S. Tempe favorite Cotton & Copper closing; owners plan new concept

Cotton & Copper co-owner and chef Tamara Stanger confirmed on Facebook that the popular South Tempe restaurant and bar is closing, a victim of the economic impact of COVID-19. –Cotton & Copper photos

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It’s the kind of place that South Tempe residents say they crave as part of their neighborhood fabric.

It’s classy, chic cuisine. Soon another “C” will be added to Cotton & Copper: Closed.

After nearly three years, the popular restaurant and bar in the strip center on the northeastern corner of Warner and Rural roads will cease operation on Feb. 6, a COVID-19 casualty, co-owner and chef Tamara Stanger confirmed on the restaurant’s Facebook page Thursday.

“The news is out. Heartbroken and full of joy all the same. Thankful for everyone who has supported me through the years. The best thing about the future is that it has a path, but it is not defined. AZ will always be home,” Stanger wrote on Facebook.

While Cotton & Copper removes its spurs and calls it a roundup, the space is not expected to be vacant long. Co-owner Sean Traynor plans a new concept in its place. Stanger is headed to Utah but she will remain a partner with Traynor in the new venture. She shed some light on what that might look like.

Cotton & Copper was noted for such elegant dishes as Roasted Duck Spätzle with buerre rouge, pinon and winter greens.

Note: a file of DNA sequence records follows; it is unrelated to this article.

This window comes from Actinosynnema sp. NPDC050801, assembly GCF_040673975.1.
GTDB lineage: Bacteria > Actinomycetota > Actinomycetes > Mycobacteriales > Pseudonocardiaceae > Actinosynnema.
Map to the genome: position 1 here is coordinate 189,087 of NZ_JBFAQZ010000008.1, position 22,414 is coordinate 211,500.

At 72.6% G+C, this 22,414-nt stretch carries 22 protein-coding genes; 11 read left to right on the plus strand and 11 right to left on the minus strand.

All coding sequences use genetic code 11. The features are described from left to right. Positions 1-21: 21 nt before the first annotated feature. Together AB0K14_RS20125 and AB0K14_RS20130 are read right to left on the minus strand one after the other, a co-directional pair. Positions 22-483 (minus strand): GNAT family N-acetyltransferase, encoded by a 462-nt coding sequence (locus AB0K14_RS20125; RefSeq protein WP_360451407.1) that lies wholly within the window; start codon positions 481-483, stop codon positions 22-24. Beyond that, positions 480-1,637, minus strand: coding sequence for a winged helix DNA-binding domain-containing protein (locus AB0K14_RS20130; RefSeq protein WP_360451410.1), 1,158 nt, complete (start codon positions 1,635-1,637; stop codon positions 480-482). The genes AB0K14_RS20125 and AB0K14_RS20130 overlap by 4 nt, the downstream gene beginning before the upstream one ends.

“Our lease is still intact,” Stanger wrote. “This place, this space is not done. But it’s getting a full reboot. Not a Cotton & Copper variant or derivative, something completely new. Something being created with the same intention Cotton & Copper was founded on: to serve our local community. This time in the format of an all-day cafe and bar, adding some fun things like local craft coffee and Chef’s take on cafe cuisine.

“We’ll have updates for you as soon as they’re available. For now … ‘thank you’ doesn’t do it. It’s been a hell of a ride. To all of the staff and patrons who have become like family, we are beyond grateful.”

Cotton & Copper’s name was derived from Arizona’s famed five C’s – copper, cattle, cotton, citrus and climate – which served an important role in the state’s pioneering economy when many jobs were in agriculture, ranching and mining as Arizona emerged from the Old West.

The Five C’s still play a strong cultural role, and Cotton & Copper attempted to stay true to them in its theme and menu. Stanger is noted for using Arizona ingredients in unique ways. She has earned a special reputation for her creative pies.

The restaurant and it’s iconic Old West-style bar consistently earn 5 stars on social-media rating sites.

“Nearly 3 years ago we got the keys to suite 113 of the Landis Center in South Tempe. Our plan was to prepare food that focused on local farms with foraged ingredients, craft cocktails on par with our peers at the best places in town, and employ an amazing team of friends and staff,” Stanger wrote. “If 2020 taught us anything, it’s that things don’t always go as planned.